This is an inexpensively-built spectrograph for insertion into the focussing tube of a moderately-sized (amateur’s) telescope to give quality spectra of stars and nebulae.
The best website I have found for this is http://www.astrosurf.org/buil/us/stage/calcul/design_us.htm, “Theoretical Parameters for the Design of a Classical Spectrograph”.
Based on the terminology used in the above site, the specifications of the MRS135 are:
- f1 = 135mm
- f2 = 51mm
- m = 1200 lines/mm
- Grating size is 50mm square
- γ = 42 degrees
- X = 100mm
- Camera lens F# = 2
- Detector is Canon EOS350D , pixel size 6.42microns square, maximum 3456 pixels in plane of dispersion
My second version of the spectrograph has been built from aluminium sheeting (not wood) .
I have set the diffraction grating into a wooden frame. (It may be possible to purchase a grating holder but this can be expensive.)
It is important for the axis of rotation to go through the face of the grating, so it has a rod above, attached to a strut, and another rod below and passing through the floor. Rotation is done using a micrometer through the rear wall. This allows the desired wavelength to be “dialled up” approximately before locating the star. It does not, however, give a precise wavelength and estimation from the spectral image is still required.
Rotation of the diffraction grating is such that positive or negative spectral orders can be used, at least up to second order on one side. Of course, zero order can also be used for finding and focusing the star without dispersion.
The input tube is the tube from a 1.25” eyepiece, and it has been firmly attached onto the input face. In order to reduce flexing when the MRS135 is attached to the focusing tube, the base and the input plate are made of thicker aluminium than the sides and top.
Often it is used without a slit (see later), but simple slits can be made by removing the filter glass from a 1.25” filter, replacing it with bits of 2 razor blades epoxied close together, and the filter assembly screwed into the end of the eyepiece tube. Of course this then has to be placed close to the infinity focal point of the collimating lens. Slits are other items which can be purchased. However, as with grating holders, they are not cheap and their mounting in the correct position would have to be considered. Certainly a good slit which was adjustable from, say, 20 microns up to 100 microns would be very useful. The latest model has been made with a slit mechanism ( shown in the image below) with micrometer adjustment but this can be removed for stars.
The 135mm collimating lens can be seen in the image.
The Canon EOS350D, with 50mm lens, can also be seen.
Discussion of the Mathematics in the website
It is unlikely that there will be vignetting at the collimator because of the high F numbers of telescopes compared with camera lenses. My telescopes are F/6 (Newtonian), F/5 (Newtonian) and F/4 (Schmidt Newtonian).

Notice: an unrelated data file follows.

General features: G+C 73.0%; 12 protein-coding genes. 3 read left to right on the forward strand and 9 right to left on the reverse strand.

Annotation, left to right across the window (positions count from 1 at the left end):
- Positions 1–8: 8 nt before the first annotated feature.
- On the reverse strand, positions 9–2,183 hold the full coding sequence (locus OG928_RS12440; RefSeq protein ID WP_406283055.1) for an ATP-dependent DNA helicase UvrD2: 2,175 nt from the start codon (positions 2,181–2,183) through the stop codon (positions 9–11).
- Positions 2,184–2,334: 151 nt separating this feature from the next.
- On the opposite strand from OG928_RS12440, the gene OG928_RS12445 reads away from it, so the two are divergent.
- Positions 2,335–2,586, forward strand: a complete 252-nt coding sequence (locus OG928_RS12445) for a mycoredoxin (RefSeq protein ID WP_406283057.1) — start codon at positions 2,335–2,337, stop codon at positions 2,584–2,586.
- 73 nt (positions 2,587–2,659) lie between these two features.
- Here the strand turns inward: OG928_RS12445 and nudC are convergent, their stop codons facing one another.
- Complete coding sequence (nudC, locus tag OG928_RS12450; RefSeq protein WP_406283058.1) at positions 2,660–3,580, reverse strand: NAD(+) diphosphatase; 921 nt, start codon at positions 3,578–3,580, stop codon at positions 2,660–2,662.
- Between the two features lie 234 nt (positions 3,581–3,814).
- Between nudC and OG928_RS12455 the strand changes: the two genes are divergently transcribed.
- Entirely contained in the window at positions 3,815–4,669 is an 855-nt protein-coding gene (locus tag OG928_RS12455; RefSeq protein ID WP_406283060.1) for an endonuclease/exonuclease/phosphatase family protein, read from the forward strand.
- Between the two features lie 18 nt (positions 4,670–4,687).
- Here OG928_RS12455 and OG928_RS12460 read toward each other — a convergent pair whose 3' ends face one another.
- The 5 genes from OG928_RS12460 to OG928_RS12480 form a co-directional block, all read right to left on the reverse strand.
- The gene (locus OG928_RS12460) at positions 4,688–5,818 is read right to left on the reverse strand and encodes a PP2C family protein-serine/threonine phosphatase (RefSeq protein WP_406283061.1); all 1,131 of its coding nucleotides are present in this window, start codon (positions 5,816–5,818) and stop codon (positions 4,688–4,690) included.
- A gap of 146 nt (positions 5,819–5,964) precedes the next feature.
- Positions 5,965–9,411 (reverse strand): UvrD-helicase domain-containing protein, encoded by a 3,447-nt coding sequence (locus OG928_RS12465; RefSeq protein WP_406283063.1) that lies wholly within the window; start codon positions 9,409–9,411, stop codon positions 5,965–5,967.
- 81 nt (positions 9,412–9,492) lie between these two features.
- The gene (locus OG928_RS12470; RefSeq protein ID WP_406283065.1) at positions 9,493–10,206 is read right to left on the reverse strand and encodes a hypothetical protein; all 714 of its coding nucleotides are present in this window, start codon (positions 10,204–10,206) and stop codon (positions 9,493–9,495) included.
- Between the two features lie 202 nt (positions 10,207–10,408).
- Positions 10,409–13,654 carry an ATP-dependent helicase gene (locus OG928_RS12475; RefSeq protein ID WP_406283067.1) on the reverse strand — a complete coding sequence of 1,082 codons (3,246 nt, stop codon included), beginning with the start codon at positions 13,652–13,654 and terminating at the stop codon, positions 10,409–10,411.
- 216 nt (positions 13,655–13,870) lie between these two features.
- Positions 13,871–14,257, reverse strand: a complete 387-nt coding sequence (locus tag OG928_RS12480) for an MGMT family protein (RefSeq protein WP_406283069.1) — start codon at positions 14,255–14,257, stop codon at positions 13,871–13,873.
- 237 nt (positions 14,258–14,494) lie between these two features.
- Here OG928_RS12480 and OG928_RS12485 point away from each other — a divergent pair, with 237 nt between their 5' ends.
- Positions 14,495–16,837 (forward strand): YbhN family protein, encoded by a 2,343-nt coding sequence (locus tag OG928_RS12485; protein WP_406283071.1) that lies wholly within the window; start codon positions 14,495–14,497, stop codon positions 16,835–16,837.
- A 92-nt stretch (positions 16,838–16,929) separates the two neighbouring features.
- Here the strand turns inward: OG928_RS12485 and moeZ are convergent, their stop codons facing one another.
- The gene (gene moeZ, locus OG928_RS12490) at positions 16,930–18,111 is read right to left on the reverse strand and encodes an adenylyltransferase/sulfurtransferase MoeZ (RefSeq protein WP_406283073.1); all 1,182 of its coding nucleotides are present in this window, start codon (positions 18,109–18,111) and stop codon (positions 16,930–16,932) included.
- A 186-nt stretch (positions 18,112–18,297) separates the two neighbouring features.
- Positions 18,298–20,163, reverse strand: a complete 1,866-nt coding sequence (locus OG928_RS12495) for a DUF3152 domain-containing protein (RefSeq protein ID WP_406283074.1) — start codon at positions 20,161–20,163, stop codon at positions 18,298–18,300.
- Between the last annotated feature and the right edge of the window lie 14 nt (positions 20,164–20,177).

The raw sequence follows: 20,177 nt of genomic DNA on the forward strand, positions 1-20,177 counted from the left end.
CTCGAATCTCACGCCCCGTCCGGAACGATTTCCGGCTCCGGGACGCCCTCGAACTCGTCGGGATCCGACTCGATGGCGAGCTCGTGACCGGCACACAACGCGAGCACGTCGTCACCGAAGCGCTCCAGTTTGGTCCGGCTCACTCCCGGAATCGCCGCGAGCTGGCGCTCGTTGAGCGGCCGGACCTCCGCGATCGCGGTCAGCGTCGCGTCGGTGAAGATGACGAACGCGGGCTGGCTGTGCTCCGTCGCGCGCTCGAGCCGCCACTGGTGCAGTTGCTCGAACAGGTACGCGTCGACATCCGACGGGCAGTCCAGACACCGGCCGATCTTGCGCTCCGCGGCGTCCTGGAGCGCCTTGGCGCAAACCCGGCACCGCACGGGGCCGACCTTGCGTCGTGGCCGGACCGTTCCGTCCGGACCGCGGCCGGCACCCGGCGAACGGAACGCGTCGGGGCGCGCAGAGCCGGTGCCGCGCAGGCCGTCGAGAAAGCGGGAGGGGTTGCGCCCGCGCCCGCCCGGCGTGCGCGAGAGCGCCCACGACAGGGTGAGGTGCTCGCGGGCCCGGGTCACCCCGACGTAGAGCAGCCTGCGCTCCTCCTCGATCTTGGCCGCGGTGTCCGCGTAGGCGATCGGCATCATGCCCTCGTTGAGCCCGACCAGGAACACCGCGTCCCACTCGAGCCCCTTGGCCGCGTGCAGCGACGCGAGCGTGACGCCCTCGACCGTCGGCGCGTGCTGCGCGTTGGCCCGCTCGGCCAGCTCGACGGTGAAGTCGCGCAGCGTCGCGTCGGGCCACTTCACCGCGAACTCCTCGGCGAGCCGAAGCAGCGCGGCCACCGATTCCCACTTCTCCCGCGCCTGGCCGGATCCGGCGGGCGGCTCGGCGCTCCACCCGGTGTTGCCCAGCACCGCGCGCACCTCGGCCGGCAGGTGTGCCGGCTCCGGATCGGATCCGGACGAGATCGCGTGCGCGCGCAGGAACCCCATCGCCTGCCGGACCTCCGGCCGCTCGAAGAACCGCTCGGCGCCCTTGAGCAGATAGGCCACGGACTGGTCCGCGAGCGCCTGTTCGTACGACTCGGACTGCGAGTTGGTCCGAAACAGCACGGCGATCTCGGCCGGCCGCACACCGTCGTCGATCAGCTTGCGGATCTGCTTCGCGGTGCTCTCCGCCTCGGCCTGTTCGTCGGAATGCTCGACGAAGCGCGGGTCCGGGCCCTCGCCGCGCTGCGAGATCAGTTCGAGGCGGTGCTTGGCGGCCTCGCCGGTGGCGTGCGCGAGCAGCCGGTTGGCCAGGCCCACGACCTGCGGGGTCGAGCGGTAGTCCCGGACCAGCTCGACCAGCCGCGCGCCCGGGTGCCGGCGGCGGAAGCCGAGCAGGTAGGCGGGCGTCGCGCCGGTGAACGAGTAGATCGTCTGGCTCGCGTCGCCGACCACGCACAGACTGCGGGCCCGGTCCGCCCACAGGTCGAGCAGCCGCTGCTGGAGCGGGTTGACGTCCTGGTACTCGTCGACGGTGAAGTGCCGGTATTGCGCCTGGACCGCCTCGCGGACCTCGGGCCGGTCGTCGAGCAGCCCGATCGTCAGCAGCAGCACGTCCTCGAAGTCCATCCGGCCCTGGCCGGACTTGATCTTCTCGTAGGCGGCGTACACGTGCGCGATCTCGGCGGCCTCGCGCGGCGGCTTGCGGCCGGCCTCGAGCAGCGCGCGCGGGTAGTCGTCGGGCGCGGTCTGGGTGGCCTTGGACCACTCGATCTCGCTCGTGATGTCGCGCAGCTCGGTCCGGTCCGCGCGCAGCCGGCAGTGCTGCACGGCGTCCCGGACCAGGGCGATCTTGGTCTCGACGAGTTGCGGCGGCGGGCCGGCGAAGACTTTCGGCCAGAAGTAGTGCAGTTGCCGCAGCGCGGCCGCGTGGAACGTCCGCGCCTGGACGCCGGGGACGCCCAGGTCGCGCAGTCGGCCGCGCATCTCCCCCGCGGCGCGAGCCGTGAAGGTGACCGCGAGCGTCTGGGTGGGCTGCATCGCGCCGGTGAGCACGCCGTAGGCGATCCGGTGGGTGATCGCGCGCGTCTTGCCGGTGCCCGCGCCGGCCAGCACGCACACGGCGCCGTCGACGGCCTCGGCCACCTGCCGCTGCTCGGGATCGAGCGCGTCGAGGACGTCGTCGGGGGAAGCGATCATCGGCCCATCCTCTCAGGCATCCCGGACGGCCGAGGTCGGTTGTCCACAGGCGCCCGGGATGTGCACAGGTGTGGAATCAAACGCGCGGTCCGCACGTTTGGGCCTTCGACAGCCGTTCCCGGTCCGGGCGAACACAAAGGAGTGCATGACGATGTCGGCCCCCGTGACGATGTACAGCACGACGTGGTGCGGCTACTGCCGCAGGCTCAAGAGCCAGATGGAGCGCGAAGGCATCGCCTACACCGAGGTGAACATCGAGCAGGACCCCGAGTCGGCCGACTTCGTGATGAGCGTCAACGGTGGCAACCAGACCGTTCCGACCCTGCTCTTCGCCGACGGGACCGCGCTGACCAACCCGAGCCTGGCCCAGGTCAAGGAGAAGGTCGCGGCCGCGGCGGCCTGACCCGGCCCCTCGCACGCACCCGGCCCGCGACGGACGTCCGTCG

I usually use the F/4 SN10 telescope for spectroscopy so the diameter of the exit beam at the collimator is 135⁄4 = 34 mm.
This contains a very important formula for calculating the angles α and β, given the central wavelength, λ0 of the spectrum.
Note: Sin(α) + Sin(α-γ) = 2Sin(α-γ/2).Cos(γ/2)
So Sin(α-γ/2) = k.m.λ0/(2.Cos(γ/2)) or Sin(β+γ/2) = k.m.λ0/(2.Cos(γ/2)), where order k can be positive or negative.
Alternatively, if it was angle α of the diffraction grating that was known, then the central wavelength could be found.
The minimum grating dimension is the value calculated in Step 2 divided by Cos(α). This can become large, when α is large, and so it is desirable to have a larger grating than the 30mm one suggested in the website.
For a given image, α is fixed and we have Sin(α) + Sin(β) = k.m.λ
Differentiation gives dβ/dλ = k.m/Cos(β)
i.e. dλ/dβ = 107 Cos(β)/(k.m) A/radian, where A represents Angstroms, one Angstrom being 10-10m or 0.1Nm. This gives the rate of change of wavelength with respect to the angle β but we want it with respect to the linear distance across the detector, which we will call s.
Then dλ/ds = 107Cos(β)/(k.m.f2) A/mm. This is called the Reciprocal Linear Dispersion. Alternatively, if we specify the width of a pixel as p microns, and denote the dispersion per pixel by ρ, we have
ρ = 104.p.Cos(β)/(k.m.f2) A/pixel
For my configuration, I could not safely reduce X to less than 100mm. Also, with using the EOS350D as the detector, N (or p.N which is the ‘length’ of the detector) is very large and, consequently, the second term in the calculation of d2 is very large. Hence, there is no way of avoiding vignetting of the CCD. I will show the calculations appropriate for the MRS135 in a later section. In practice, I can get a maximum of 2000 pixels included in the spectrum and this has severe vignetting, and hence attenuation of the signal, at the edges.
Hence, the extreme wavelength limits, calculated in Step 7, are not relevant to the MRS135.
I find the formulae given in this section somewhat confusing and will attempt to derive them in a more-logical way.
First, we find the Full Width at Half Maximum, FWHMt, of the image of the star on the detector. This depends on the optics and the configuration of the spectroscope and also the size of the star at the entrance. This latter is f.φ where f is the focal length of the telescope and φ is the astronomical seeing (in radians). For example, if φ is 3 seconds of arc, its value in radians is 3/(180/Pi*3600) = 3⁄206265 = 1.45*10-5 and if f=1000mm, then the size of the star at the entrance of the spectrograph is 1.45 *10-2 mm = 14.5 microns.